and Universities (AAC&U) resources developed for
their summer institute in 2000, Boundaries and Borderlands:
The Search for Recognition and Community in America.
We supplemented readings with material on team-teaching
strategies and the goals of RS. In addition, we provided
a stipend when each course proposal was completed.
One of the greatest benefits of this curricular effort
has been its effect on faculty and staff. Over forty
people, from disciplines as different as civil engineering
and philosophy and from departments as diverse as budget
and career planning, participated in our Bildner project.
This cadre of Bildner fellows has developed an identity
on campus, and participants have been invigorated by
the experience. Faculty development works well when
it is done as both an individual and a collective exercise;
when faculty are given the time and resources to inquire,
reflect, and experiment with pedagogy; and when they
can do this work within a community that shares common
concerns and goals. If all of these elements are combined,
faculty development fosters lasting change in teaching
and academic programs (Chism, Lees, and Evenbeck 2002).
The Benefits of the Project
Participation in the Bildner project has enhanced job
satisfaction, professional renewal, and collegial relations.
Interdisciplinary work is transformative in itself and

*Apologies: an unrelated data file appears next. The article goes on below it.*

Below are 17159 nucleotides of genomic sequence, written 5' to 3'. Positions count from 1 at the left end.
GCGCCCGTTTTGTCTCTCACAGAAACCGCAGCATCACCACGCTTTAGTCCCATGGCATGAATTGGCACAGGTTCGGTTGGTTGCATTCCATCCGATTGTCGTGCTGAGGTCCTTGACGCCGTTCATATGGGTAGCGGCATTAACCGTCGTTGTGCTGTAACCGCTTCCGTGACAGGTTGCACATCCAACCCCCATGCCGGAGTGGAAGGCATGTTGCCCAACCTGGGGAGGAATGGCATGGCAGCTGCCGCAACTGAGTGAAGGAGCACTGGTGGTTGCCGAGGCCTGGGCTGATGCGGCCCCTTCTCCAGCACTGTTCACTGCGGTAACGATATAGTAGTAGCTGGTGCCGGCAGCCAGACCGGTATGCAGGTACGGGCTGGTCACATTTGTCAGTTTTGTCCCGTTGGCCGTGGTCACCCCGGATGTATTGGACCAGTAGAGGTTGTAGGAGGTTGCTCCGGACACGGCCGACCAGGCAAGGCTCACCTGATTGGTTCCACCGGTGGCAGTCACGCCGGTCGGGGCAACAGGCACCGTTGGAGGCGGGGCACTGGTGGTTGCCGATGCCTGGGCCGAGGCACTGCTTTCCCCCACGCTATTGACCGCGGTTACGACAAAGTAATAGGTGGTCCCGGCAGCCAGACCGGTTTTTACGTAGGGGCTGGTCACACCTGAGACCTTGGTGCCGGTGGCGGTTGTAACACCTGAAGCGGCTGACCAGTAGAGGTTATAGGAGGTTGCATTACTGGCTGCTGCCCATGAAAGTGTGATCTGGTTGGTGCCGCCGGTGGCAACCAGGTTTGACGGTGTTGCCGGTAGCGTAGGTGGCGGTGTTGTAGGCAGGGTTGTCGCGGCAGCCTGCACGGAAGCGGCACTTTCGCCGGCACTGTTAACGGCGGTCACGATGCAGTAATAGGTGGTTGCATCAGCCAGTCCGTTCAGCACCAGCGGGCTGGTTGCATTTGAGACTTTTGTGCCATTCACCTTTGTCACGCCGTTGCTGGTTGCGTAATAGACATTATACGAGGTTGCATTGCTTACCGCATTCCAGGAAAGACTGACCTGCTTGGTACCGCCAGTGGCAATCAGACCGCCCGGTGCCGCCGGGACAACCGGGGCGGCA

its impact far reaching. How faculty teach, even in
their own disciplinary courses, is now informed by having
developed a team-taught interdisciplinary course. Participants
especially appreciated that the institution sponsored
and supported the workshops. As one fellow said, “It
is nice to have the university support professional
development, both programmatically and financially.
This was far more valuable than a conference.”
Having documented the value of the faculty participation,
what do we know about the students? In our initial survey,
students reported that the courses are interesting and
unique. In general, they found the material to be, as
one student put it, “eye and mind opening.”
For many, these courses were their first opportunity
to learn about different cultures. We plan to do a longitudinal
study to follow students’ progress at the university
and inquire later in their careers about the impact
of their freshman seminar. From the positive responses
we have seen so far, we anticipate the impact will be
Higher education is one of the few remaining arenas
where dialogue, deliberation, and thoughtful engagement
are pursued as primary components of the institution’s
mission. Such experiences expand students’ minds
and provide skills for intelligent discourse and decision-making.
It is essential to be mindful of the multicultural and
diverse society in which we live, and to provide an
education that addresses the challenges students will
face within a global community. We think our Bildner-funded
diversity program helps students, faculty, and staff
alike acquire knowledge, skills, and values they need
to live in such a world.
Chism, N. V. N., N. D. Lees, and S. Evenbeck. 2002.
Faculty development for teaching innovation. Liberal
Education 88 (3): 34–41.
Kanter, S. 2000. Reflections on reform. Peer Review
2 (4): 4–8.